How to prevent Visual Studio using quite so much CPU

Every now and then, I have seen my CPU usage jump up to close to 100% on all cores, which can slow things down somewhat…

This looks really impressive, like I’m working so hard that my machine can’t keep up with my frantic pace. Sadly, this isn’t always the truth!

Looking at Task Manager, shows the culprit to be microsoft.alm.shared.remoting.remotecontainer.dll.

If you are using VS2013 or later, and are not using the Community edition, you may notice some annotations above your methods and properties…

This feature is known as Code Lens, and is one of those things that is really worth getting to know, as it’s a massive time-saver.

Quick digression from the main theme of today’s symposium to tell you why it’s so good…

By default, there are about five or six code lenses, but as I’ve changed my options to show only one, only that one is visible in the picture above. This one allows you to see all references to the item in question. Click on the link and you’ll see something like this…

This can be docked as a window (click the little rectangular icon in the top-right corner of the code lens pop up). If you double-click an item in the list, you are taken to the appropriate line. Jolly useful.

End of digression, back to the point

However, this fab feature comes with a price. The assembly responsible for scanning your code and updating the Code Lens is the one mentioned above, and can use whopping amounts of CPU.

However, as the most (and in my opinion only) useful part of Code Lens is the references, you can tell VS not to bother with the rest, which will avoid the CPU usage. If you write unit tests (I know Yossi, we all should, but let’s be honest, none of us do!), then the unit test one is also very useful, as it shows you how many tests hit that method and how many passed. However, unless you’re really doing TDD properly, it won’t be that much use. Note: Please read the second “possibly useful tip” further down, as that is relevant to unit tests.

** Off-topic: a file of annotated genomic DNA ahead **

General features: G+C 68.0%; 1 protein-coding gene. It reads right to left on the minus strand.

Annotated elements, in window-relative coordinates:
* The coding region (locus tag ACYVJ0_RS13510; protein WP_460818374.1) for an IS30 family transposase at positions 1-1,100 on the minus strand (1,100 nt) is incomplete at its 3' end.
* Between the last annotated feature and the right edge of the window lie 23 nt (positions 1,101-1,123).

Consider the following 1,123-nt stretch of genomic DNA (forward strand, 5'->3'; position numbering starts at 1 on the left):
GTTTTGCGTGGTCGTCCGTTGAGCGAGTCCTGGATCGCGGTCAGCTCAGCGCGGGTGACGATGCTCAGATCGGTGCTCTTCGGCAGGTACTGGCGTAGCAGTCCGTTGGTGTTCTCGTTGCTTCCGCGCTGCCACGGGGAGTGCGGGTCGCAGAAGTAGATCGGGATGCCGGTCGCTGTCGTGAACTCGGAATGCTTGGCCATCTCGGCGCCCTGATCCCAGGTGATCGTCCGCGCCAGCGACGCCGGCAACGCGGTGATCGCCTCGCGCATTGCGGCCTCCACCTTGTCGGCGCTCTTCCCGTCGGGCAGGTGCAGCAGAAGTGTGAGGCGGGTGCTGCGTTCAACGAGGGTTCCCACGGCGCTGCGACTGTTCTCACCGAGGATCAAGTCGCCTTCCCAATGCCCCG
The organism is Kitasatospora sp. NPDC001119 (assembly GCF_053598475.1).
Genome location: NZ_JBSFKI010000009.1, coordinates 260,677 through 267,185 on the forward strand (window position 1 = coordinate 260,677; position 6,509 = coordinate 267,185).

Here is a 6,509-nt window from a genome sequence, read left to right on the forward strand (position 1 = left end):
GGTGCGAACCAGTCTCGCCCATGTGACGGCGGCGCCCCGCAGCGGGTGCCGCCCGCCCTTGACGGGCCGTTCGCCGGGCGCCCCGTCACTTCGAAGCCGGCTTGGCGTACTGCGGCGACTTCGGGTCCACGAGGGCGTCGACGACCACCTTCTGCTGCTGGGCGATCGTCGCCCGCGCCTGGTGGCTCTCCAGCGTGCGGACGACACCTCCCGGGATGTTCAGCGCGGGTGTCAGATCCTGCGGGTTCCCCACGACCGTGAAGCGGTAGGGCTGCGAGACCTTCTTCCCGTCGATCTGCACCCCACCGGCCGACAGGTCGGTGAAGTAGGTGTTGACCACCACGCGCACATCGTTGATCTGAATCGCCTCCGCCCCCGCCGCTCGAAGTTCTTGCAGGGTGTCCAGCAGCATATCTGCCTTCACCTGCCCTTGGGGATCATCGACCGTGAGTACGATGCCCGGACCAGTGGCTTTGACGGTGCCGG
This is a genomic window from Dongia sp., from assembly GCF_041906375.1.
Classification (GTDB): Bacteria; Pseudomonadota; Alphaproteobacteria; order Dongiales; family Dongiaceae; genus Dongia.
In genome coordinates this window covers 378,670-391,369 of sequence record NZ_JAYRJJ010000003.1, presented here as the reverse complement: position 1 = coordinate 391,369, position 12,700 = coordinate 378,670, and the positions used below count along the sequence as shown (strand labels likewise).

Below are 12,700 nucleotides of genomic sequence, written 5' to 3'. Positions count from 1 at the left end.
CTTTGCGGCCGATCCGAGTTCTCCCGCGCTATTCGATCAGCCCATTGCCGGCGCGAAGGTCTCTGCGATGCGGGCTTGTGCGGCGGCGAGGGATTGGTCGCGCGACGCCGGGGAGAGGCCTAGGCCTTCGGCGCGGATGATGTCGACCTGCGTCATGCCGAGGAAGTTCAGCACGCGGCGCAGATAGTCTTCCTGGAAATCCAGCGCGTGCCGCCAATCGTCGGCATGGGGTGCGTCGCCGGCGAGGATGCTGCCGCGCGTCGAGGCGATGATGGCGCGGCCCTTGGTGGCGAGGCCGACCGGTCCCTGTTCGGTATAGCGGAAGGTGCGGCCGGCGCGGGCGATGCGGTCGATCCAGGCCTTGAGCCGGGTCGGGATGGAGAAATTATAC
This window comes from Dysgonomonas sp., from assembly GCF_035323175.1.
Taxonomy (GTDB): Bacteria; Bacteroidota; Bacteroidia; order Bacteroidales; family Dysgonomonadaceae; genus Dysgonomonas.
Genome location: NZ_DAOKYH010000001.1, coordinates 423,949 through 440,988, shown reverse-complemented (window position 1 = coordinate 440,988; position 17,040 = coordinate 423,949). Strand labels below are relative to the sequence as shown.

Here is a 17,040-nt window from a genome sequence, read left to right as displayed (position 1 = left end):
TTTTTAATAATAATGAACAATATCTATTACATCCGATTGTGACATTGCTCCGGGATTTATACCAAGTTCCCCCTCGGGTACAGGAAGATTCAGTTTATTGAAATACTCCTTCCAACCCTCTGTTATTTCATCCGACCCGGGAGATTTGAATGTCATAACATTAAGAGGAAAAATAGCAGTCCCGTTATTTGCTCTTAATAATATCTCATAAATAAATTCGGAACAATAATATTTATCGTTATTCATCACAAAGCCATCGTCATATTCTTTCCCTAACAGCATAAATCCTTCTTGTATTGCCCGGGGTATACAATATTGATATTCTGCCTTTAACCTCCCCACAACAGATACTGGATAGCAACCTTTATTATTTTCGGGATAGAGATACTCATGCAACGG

Go to Tools -> Options -> Text Editor -> All Languages -> Code Lens and uncheck all of the individual checkboxes. Leave the “Enable CodeLens” checkbox checked, as this will give you the references link…

This should make a big difference to the CPU usage.

Possibly useful extra tip

The other thing that sometimes helps is to have a look in C:\Users\<username>\AppData\Local\Temp\ALM\ShadowCopies\<some_guid> and see how many folders there are. The more there are, the slower Code Lens will be.

You can safely delete them all, and it will slowly replace them for you. I had 5,400 of them, but have seen reports of 190,000! You’ll need to do this every now and then if you find that microsoft.alm.shared.remoting.remotecontainer.dll continues to use CPU.

However, I found that they were replaced almost as quickly as I deleted them, so your mileage may vary.

Possibly useful extra tip the second

Quoted from a StackOverflow answer

It seems each time you run your tests in Visual Studio, it stores the result of your tests in TestResults folder in the project folder and it was about 800MB in size in my computer.

I just deleted it and clean the project bin and obj folders as well (which I did for several times before and didn’t really work). But removing TestResults folder did the magic.

My guess is that because of the humongous size of the TestResults folder, Visual Studio 2013 cannot load all the results etc. quickly and that’s why it was taking years to show me Code Lens feature. So delete that folder time to time for better performance.

Here are some results about TestResults folder after I googled it:

  1. How to: Deploy Files for Tests: http://msdn.microsoft.com/en-us/library/ms182475.aspx
  2. How to preserve the test results directory?:http://blogs.msdn.com/b/aseemb/archive/2013/02/23/how-to-preserve-the-test-results-directory.aspx
  3. How to delete Test Results folder:http://blogs.msdn.com/b/ploeh/archive/2006/07/13/cleaningawaythetestresultsfolder.aspx

UPDATE

Even if those methods above may work for you, I realized that they actually fixed this issue since Visual Studio 2013 Update 2. So instead, please update and install it.

From the comments on that answer, it seems that even with VS2013 Update 3 installed someone was suffering from the same problem. Deleting test results + obj + bin solved it. Furthermore, someone else commented that he had to remove test results in VS2013 Update 4, so the Update 2 didn’t fix it.

He also mentioned that circular references also prevents code lens references from working.

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